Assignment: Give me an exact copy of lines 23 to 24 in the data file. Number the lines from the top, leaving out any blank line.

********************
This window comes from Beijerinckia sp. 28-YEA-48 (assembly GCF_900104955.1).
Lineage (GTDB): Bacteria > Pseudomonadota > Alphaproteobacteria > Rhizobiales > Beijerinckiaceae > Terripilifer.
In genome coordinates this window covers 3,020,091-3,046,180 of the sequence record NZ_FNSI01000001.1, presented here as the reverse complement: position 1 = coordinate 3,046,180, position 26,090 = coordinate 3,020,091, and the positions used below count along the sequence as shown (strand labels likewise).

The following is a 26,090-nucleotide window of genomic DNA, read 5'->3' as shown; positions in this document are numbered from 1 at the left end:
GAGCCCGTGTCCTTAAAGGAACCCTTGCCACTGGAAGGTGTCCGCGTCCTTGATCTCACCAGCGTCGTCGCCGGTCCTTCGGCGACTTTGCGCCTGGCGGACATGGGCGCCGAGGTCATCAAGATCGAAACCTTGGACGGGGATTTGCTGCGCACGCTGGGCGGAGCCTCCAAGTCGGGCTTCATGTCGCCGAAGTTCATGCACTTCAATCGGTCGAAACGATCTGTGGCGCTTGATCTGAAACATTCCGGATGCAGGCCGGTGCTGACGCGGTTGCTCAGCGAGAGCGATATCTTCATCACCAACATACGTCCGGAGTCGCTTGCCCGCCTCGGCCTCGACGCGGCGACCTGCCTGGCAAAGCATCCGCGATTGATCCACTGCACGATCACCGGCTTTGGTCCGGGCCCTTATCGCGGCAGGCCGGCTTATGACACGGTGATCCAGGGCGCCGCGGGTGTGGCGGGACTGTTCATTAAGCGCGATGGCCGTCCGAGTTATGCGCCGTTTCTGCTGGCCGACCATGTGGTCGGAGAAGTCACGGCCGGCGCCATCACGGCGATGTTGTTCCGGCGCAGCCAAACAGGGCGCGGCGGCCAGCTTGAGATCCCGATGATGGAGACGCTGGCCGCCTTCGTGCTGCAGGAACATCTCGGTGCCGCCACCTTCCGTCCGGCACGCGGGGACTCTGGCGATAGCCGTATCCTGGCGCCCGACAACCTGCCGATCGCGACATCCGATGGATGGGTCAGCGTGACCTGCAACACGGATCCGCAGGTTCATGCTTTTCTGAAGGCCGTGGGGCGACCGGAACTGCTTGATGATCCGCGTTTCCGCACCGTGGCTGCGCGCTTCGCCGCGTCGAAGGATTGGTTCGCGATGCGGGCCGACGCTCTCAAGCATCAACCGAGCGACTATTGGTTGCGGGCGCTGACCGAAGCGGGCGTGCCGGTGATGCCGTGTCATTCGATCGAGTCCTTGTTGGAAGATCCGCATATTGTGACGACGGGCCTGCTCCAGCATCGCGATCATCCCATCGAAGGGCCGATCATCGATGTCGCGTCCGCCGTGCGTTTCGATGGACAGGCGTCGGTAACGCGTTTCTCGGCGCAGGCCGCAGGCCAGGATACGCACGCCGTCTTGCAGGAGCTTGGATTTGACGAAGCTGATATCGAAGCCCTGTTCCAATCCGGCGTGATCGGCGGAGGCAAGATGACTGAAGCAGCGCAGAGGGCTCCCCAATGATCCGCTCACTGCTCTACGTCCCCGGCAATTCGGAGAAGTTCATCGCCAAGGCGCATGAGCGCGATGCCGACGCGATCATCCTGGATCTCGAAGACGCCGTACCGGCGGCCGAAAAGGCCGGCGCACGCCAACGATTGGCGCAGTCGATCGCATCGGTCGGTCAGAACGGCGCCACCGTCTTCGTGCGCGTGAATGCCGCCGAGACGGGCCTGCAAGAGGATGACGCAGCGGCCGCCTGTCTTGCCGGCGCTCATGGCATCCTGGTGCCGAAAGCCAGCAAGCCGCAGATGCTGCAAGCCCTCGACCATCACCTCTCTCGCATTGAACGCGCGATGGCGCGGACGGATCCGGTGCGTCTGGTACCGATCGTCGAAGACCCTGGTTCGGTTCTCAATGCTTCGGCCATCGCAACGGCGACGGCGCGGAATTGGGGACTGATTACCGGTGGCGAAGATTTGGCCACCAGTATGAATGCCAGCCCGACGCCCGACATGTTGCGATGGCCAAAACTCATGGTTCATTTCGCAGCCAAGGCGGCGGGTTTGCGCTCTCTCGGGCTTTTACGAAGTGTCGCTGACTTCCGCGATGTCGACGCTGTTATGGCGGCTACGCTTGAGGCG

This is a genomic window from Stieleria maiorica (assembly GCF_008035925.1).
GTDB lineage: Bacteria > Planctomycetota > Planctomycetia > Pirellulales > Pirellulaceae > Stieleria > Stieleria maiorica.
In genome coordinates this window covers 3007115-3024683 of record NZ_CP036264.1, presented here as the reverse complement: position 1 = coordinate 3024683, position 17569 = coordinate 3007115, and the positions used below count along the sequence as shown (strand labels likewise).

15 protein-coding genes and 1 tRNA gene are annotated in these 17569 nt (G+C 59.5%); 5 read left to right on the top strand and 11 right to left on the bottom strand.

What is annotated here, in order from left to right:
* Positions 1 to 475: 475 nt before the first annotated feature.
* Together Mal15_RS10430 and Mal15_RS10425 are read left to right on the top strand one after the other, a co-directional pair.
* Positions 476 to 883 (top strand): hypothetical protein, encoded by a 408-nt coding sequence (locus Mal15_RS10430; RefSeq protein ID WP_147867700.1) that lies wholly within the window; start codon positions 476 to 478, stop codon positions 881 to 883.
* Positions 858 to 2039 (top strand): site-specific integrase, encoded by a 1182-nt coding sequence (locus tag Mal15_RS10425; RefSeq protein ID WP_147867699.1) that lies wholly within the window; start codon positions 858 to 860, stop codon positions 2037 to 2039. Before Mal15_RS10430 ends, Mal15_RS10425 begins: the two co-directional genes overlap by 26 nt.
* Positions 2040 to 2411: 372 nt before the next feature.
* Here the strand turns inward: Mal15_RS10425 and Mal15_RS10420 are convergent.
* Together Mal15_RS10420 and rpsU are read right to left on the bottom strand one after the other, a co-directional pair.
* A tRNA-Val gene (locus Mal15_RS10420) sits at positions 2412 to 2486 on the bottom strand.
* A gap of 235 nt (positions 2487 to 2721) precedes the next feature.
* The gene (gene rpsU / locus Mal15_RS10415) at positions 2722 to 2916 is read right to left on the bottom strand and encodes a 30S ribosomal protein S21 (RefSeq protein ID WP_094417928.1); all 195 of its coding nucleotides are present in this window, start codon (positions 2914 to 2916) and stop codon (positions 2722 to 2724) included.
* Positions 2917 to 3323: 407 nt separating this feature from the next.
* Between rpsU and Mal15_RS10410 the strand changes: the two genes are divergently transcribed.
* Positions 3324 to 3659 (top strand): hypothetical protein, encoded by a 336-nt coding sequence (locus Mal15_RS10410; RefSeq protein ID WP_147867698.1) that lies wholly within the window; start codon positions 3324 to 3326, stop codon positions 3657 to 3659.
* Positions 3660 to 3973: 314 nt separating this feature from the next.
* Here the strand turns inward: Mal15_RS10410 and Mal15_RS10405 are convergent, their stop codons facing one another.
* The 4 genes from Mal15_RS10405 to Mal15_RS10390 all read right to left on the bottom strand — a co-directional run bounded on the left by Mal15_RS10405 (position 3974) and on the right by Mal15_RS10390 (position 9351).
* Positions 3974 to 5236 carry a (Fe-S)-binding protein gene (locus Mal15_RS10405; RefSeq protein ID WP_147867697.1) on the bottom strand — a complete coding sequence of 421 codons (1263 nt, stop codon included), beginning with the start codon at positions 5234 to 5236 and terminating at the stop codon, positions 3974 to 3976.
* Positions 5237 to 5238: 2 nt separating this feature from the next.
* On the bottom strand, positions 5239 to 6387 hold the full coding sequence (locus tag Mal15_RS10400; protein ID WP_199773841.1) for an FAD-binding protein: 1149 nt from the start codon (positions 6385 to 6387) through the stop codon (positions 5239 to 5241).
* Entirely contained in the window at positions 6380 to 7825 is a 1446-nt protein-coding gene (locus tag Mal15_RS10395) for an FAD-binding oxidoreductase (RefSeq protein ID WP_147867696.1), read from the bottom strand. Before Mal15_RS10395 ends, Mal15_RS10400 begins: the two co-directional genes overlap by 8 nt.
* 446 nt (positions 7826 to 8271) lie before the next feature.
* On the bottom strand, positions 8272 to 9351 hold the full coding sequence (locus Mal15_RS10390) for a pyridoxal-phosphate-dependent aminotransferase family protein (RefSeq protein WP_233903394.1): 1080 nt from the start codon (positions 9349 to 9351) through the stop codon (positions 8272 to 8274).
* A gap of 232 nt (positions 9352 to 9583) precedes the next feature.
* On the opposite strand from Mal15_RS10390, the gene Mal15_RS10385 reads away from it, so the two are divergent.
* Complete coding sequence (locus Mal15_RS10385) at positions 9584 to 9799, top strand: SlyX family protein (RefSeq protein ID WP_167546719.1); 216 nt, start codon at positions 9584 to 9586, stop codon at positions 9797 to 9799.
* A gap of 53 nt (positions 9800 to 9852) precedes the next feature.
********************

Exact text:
* Positions 3324 to 3659 (top strand): hypothetical protein, encoded by a 336-nt coding sequence (locus Mal15_RS10410; RefSeq protein ID WP_147867698.1) that lies wholly within the window; start codon positions 3324 to 3326, stop codon positions 3657 to 3659.
* Positions 3660 to 3973: 314 nt separating this feature from the next.